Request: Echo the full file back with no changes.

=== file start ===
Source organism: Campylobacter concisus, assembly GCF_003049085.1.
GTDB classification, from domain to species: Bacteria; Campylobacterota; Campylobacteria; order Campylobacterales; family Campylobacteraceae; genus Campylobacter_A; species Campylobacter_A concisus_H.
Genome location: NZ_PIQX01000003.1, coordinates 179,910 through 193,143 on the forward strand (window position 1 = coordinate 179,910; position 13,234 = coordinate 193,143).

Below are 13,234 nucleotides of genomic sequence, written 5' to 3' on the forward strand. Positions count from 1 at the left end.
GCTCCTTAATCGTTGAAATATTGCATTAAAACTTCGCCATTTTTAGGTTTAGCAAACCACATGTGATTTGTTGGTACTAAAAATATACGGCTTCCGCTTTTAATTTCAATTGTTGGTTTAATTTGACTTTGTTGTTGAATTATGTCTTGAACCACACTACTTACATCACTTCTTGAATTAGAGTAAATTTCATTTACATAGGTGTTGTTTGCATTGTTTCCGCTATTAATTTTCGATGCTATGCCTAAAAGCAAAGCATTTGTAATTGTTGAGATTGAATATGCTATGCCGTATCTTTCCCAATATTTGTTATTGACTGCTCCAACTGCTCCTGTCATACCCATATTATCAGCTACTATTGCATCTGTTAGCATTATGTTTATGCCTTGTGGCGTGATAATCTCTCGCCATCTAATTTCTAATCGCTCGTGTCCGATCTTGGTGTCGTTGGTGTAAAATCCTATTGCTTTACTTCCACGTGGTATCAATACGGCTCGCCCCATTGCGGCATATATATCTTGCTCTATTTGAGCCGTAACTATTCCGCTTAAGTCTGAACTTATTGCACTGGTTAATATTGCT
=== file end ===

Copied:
Source organism: Campylobacter concisus, assembly GCF_003049085.1.
GTDB classification, from domain to species: Bacteria; Campylobacterota; Campylobacteria; order Campylobacterales; family Campylobacteraceae; genus Campylobacter_A; species Campylobacter_A concisus_H.
Genome location: NZ_PIQX01000003.1, coordinates 179,910 through 193,143 on the forward strand (window position 1 = coordinate 179,910; position 13,234 = coordinate 193,143).

Below are 13,234 nucleotides of genomic sequence, written 5' to 3' on the forward strand. Positions count from 1 at the left end.
GCTCCTTAATCGTTGAAATATTGCATTAAAACTTCGCCATTTTTAGGTTTAGCAAACCACATGTGATTTGTTGGTACTAAAAATATACGGCTTCCGCTTTTAATTTCAATTGTTGGTTTAATTTGACTTTGTTGTTGAATTATGTCTTGAACCACACTACTTACATCACTTCTTGAATTAGAGTAAATTTCATTTACATAGGTGTTGTTTGCATTGTTTCCGCTATTAATTTTCGATGCTATGCCTAAAAGCAAAGCATTTGTAATTGTTGAGATTGAATATGCTATGCCGTATCTTTCCCAATATTTGTTATTGACTGCTCCAACTGCTCCTGTCATACCCATATTATCAGCTACTATTGCATCTGTTAGCATTATGTTTATGCCTTGTGGCGTGATAATCTCTCGCCATCTAATTTCTAATCGCTCGTGTCCGATCTTGGTGTCGTTGGTGTAAAATCCTATTGCTTTACTTCCACGTGGTATCAATACGGCTCGCCCCATTGCGGCATATATATCTTGCTCTATTTGAGCCGTAACTATTCCGCTTAAGTCTGAACTTATTGCACTGGTTAATATTGCT